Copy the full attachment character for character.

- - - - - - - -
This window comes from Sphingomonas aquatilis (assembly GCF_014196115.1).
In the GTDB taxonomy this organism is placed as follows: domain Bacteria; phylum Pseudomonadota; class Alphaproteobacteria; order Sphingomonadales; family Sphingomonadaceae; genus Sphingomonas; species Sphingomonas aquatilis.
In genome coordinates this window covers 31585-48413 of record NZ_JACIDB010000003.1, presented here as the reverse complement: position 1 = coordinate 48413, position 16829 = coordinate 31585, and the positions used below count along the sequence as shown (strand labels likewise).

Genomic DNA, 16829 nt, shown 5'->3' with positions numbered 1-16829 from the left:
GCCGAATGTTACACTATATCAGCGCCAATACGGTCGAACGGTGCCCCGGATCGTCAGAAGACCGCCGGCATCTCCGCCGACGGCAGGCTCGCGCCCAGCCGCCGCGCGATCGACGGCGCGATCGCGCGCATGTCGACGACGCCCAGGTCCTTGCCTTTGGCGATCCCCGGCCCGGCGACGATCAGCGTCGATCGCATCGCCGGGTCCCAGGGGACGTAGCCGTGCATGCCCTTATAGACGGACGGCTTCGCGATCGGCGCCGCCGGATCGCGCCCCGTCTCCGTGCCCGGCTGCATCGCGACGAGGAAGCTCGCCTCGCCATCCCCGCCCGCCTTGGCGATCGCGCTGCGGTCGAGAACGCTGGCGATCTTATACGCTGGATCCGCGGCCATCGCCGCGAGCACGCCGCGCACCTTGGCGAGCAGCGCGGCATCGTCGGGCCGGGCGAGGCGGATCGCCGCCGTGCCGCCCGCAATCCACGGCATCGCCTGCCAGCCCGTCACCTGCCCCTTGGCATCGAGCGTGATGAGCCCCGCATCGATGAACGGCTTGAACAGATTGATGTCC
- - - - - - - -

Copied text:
This window comes from Sphingomonas aquatilis (assembly GCF_014196115.1).
In the GTDB taxonomy this organism is placed as follows: domain Bacteria; phylum Pseudomonadota; class Alphaproteobacteria; order Sphingomonadales; family Sphingomonadaceae; genus Sphingomonas; species Sphingomonas aquatilis.
In genome coordinates this window covers 31585-48413 of record NZ_JACIDB010000003.1, presented here as the reverse complement: position 1 = coordinate 48413, position 16829 = coordinate 31585, and the positions used below count along the sequence as shown (strand labels likewise).

Genomic DNA, 16829 nt, shown 5'->3' with positions numbered 1-16829 from the left:
GCCGAATGTTACACTATATCAGCGCCAATACGGTCGAACGGTGCCCCGGATCGTCAGAAGACCGCCGGCATCTCCGCCGACGGCAGGCTCGCGCCCAGCCGCCGCGCGATCGACGGCGCGATCGCGCGCATGTCGACGACGCCCAGGTCCTTGCCTTTGGCGATCCCCGGCCCGGCGACGATCAGCGTCGATCGCATCGCCGGGTCCCAGGGGACGTAGCCGTGCATGCCCTTATAGACGGACGGCTTCGCGATCGGCGCCGCCGGATCGCGCCCCGTCTCCGTGCCCGGCTGCATCGCGACGAGGAAGCTCGCCTCGCCATCCCCGCCCGCCTTGGCGATCGCGCTGCGGTCGAGAACGCTGGCGATCTTATACGCTGGATCCGCGGCCATCGCCGCGAGCACGCCGCGCACCTTGGCGAGCAGCGCGGCATCGTCGGGCCGGGCGAGGCGGATCGCCGCCGTGCCGCCCGCAATCCACGGCATCGCCTGCCAGCCCGTCACCTGCCCCTTGGCATCGAGCGTGATGAGCCCCGCATCGATGAACGGCTTGAACAGATTGATGTCC